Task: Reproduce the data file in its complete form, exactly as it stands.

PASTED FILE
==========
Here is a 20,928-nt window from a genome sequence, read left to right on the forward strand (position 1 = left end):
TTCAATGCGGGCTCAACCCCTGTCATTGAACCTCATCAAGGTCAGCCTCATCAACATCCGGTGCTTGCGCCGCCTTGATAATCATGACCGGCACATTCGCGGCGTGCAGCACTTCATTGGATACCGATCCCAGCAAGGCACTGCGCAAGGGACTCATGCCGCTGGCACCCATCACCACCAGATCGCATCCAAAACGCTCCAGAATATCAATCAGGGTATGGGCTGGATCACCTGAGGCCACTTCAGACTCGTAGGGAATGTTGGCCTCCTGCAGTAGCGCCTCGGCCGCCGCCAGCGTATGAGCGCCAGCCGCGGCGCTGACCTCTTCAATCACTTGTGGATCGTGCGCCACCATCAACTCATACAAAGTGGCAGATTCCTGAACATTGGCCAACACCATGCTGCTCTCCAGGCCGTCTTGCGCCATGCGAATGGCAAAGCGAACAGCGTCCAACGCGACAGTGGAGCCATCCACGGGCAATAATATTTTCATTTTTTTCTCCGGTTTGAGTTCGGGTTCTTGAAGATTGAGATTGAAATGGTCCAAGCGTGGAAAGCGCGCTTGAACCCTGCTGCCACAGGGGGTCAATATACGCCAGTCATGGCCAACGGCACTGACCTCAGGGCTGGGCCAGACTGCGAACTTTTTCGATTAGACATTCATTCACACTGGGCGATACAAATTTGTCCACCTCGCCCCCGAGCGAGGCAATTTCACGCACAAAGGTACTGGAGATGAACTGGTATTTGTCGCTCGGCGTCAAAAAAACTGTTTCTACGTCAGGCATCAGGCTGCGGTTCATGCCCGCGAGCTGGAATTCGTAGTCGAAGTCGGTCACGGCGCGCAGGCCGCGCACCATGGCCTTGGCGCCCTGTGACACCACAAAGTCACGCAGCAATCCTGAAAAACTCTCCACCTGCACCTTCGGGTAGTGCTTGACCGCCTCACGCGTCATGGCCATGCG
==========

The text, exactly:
Here is a 20,928-nt window from a genome sequence, read left to right on the forward strand (position 1 = left end):
TTCAATGCGGGCTCAACCCCTGTCATTGAACCTCATCAAGGTCAGCCTCATCAACATCCGGTGCTTGCGCCGCCTTGATAATCATGACCGGCACATTCGCGGCGTGCAGCACTTCATTGGATACCGATCCCAGCAAGGCACTGCGCAAGGGACTCATGCCGCTGGCACCCATCACCACCAGATCGCATCCAAAACGCTCCAGAATATCAATCAGGGTATGGGCTGGATCACCTGAGGCCACTTCAGACTCGTAGGGAATGTTGGCCTCCTGCAGTAGCGCCTCGGCCGCCGCCAGCGTATGAGCGCCAGCCGCGGCGCTGACCTCTTCAATCACTTGTGGATCGTGCGCCACCATCAACTCATACAAAGTGGCAGATTCCTGAACATTGGCCAACACCATGCTGCTCTCCAGGCCGTCTTGCGCCATGCGAATGGCAAAGCGAACAGCGTCCAACGCGACAGTGGAGCCATCCACGGGCAATAATATTTTCATTTTTTTCTCCGGTTTGAGTTCGGGTTCTTGAAGATTGAGATTGAAATGGTCCAAGCGTGGAAAGCGCGCTTGAACCCTGCTGCCACAGGGGGTCAATATACGCCAGTCATGGCCAACGGCACTGACCTCAGGGCTGGGCCAGACTGCGAACTTTTTCGATTAGACATTCATTCACACTGGGCGATACAAATTTGTCCACCTCGCCCCCGAGCGAGGCAATTTCACGCACAAAGGTACTGGAGATGAACTGGTATTTGTCGCTCGGCGTCAAAAAAACTGTTTCTACGTCAGGCATCAGGCTGCGGTTCATGCCCGCGAGCTGGAATTCGTAGTCGAAGTCGGTCACGGCGCGCAGGCCGCGCACCATGGCCTTGGCGCCCTGTGACACCACAAAGTCACGCAGCAATCCTGAAAAACTCTCCACCTGCACCTTCGGGTAGTGCTTGACCGCCTCACGCGTCATGGCCATGCG